“I’m sorry! I’m sorry. Aust3n, you know I’m terrible at not putting my foot in my mouth. I need you there. I didn’t want to ask you but I really need you there.”

I nodded my head to her and we stepped forward to order our gelato.


“My question is,” my therapist asked me, “why are you spending so much time obsessing over relationships, both yours and your friends?”

I shrugged at her and then glanced at my watch. Molly’s ultrasound was in less than an hour, but I also didn’t want to rush out and piss off Mary. I was a little scared of her.

“Think, Aust3n. Why do you keep putting all your energy into men instead of into yourself?”

“I’m not putting energy into men. It’s just happening.”

She raised an eyebrow at me and said, “Really? You dating brothers just happens?

“You make me sound like a slut! I haven’t even slept with either of them!” I huffed. It was a partial truth, anyway. “And yes, it just happens. At least with me.”

“OK, let’s assume that this just happened, that you’re right,” she said with a disbelieving tone. “But what do you want from these men? Marriage? Children? What?”

I looked at her, totally bewildered. “I never thought of myself as the marrying kind.”

“Why’s that, Aust3n?”

“Because marriage is for…” I trailed off, trying to think of the right words that would let her release me to go to the hospital and see Molly.

“Marriage is for?” Mary stared at me.

“Marriage is for better people than me,” I muttered.

“Oh?” she said right as her timer went off. She looked at it with a glare, like she was angry. “We need to continue right back at this point next week, Aust3n.”

“Um, about that. I can’t make next week’s appointment because Ian will be visiting me, and I promised him I’d hang out.”

She didn’t need to say anything for me to know she was unhappy with my decision. I would have cared more, except right then my phone buzzed. Ian had sent me a photo of himself. He was laying in the grass with his sunglasses on, smiling up at his phone in a way that made me melt. I still barely recognized him without his beard and his shaggy hair, but there was no denying he was always going to be very, very good-looking. Underneath the photo he’d typed, “Wish you were here.”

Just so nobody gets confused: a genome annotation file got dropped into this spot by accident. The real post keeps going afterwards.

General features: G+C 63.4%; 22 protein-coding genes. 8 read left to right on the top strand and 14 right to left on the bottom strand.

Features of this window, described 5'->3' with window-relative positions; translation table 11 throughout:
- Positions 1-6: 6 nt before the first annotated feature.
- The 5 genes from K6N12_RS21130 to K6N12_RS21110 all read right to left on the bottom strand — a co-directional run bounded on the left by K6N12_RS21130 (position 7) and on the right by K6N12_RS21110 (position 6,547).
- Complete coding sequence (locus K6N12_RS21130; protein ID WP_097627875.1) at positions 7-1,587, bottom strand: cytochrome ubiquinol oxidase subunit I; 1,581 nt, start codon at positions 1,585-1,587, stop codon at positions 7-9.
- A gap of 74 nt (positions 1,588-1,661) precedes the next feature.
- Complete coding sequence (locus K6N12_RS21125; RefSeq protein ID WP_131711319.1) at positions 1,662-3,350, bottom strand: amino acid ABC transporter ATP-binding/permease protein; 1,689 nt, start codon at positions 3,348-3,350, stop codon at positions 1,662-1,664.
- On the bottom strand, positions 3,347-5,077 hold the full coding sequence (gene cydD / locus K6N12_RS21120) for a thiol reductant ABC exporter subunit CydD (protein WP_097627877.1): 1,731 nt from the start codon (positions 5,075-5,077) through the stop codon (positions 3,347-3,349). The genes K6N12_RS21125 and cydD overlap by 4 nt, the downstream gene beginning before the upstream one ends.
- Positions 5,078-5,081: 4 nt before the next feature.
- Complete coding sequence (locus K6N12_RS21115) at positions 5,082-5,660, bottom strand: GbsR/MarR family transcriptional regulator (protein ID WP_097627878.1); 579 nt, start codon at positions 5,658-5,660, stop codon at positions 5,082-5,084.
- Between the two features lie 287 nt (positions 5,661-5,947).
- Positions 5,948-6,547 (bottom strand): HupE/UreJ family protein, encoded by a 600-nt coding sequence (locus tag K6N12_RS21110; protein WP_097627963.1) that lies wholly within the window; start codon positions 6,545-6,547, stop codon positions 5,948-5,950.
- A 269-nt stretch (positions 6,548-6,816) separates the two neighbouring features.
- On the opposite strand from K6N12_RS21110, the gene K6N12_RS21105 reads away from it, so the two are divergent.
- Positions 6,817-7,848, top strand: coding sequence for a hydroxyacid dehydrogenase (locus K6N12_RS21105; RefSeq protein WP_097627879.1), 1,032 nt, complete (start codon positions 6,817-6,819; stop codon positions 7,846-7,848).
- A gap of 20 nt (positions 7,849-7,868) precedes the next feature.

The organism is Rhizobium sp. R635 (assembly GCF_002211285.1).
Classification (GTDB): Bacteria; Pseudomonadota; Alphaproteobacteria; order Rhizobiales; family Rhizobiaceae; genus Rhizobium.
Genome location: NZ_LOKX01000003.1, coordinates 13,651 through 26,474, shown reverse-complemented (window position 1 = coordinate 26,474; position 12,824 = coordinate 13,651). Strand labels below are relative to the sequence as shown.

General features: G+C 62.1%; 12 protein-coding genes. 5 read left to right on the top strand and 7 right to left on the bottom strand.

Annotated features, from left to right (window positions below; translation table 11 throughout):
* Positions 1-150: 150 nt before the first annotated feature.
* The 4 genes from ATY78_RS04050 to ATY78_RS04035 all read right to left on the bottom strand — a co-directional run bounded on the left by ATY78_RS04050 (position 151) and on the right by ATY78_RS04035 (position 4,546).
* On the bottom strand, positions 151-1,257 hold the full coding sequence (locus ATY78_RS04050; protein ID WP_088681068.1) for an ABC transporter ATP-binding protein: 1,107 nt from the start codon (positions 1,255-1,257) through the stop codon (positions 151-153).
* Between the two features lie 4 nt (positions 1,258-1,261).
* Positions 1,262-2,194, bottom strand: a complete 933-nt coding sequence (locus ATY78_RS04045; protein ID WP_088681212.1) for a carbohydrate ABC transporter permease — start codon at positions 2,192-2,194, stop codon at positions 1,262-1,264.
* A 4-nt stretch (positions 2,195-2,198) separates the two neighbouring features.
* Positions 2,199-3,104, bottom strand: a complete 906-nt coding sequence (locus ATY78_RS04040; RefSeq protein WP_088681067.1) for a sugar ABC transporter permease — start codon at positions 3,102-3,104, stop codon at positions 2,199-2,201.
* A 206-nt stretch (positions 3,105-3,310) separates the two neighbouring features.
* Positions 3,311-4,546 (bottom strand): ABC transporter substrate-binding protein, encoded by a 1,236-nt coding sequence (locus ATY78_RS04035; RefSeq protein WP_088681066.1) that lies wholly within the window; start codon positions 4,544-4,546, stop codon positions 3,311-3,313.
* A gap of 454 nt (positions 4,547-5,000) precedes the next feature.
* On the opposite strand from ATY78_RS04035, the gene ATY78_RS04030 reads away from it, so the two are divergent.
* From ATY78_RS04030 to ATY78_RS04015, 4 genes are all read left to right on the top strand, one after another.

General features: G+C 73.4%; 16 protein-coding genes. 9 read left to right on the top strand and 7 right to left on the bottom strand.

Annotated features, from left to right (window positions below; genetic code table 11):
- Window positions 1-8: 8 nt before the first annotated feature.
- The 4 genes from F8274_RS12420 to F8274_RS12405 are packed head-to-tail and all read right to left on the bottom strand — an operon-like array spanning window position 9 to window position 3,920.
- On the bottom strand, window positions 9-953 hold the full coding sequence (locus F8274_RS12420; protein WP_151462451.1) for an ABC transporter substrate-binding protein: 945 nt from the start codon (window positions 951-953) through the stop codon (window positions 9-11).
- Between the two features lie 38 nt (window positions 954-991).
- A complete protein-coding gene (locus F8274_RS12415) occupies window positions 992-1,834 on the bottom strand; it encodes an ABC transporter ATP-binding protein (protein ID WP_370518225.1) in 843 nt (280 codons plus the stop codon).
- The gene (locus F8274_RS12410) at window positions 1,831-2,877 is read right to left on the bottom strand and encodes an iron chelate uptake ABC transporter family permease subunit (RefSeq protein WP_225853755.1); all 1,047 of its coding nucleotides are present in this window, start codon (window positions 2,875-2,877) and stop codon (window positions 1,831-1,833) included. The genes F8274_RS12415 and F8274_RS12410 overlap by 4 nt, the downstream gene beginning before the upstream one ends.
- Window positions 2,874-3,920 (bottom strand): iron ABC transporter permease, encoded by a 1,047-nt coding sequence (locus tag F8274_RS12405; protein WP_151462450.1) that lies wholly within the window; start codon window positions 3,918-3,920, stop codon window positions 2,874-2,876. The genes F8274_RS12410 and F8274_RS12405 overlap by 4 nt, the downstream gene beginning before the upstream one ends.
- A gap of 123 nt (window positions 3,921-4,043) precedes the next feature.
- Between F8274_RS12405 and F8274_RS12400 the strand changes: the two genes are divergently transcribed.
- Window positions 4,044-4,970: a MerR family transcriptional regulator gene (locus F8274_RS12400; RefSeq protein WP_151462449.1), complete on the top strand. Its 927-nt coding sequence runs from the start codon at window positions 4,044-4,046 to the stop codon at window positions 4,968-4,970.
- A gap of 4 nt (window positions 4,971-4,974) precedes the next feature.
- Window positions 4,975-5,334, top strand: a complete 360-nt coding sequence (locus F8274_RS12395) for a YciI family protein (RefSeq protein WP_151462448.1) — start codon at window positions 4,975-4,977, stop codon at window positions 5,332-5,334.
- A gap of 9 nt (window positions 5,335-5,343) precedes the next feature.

I wished I was too.

Texts with Ian

What are you and your brother doing right now?

The Portlandiest things I could think of.


Drinking Stumptown coffee while eating maple bacon bars from VooDoo Doughnuts and sitting in a kayak on the Willamette.

Got it.

Something wrong, Aust3n?


Sure? Are you weirded out by me and Boss hanging out right now while I’m texting you?

A little.

But we’re all friends.

Right. Friends.

Aren’t we friends, Aust3n?

I took a deep breath and tapped into my phone: I don’t know. 

He didn’t type anything for a few minutes. Then: Do you want us to be more than friends?

I don’t know.

I live 150 miles away from you.

I know.

And you broke up with me. And dated my brother.

I know. I don’t know if I quite get why you even want to be friends with me, honestly.

Isn’t it obvious?


Because, Aust3n.


Did you know that despite the awkwardness of Boss and I kissing the same girl, we both still can’t stop talking about you?

You can’t?

It’s weird, I’ll admit.

But you and your brother are…OK?

You’re not going to drive a wedge between us, if that’s what you’re worried about.

I think Boss might hate me.

Trust me, he doesn’t hate you.


That’s all I’m allowed to say. He’s glaring at me.

He knows what you’re typing?


And he wants us to be friends?


And he still wants to be friends with me?


OK, then. I guess.



Could I come visit you next weekend?


Yes. Definitely.

And stay at my place, you mean?

Only if it’s alright with you. I can stay with Boss, but I’d rather hang out with you.


Aust3n? Is it OK? Or not OK? You’re allowed to say no.

OK. I don’t know. Would it be weird if I asked Boss?


No it wouldn’t be weird? Or no, this whole thing is weird?

This whole thing is weird, but that makes sense.

I think…I think I have to talk to Boss first. OK?

He’s not your boyfriend.

Trust me, I know. But he seems to hate me.

He doesn’t hate you, Aust3n.


OK. Talk to Boss. Get back to me.


He didn’t type anything else, and neither did I. And if we’re just friends, why do I feel like I just got into a big argument with my boyfriend?

Back at the Office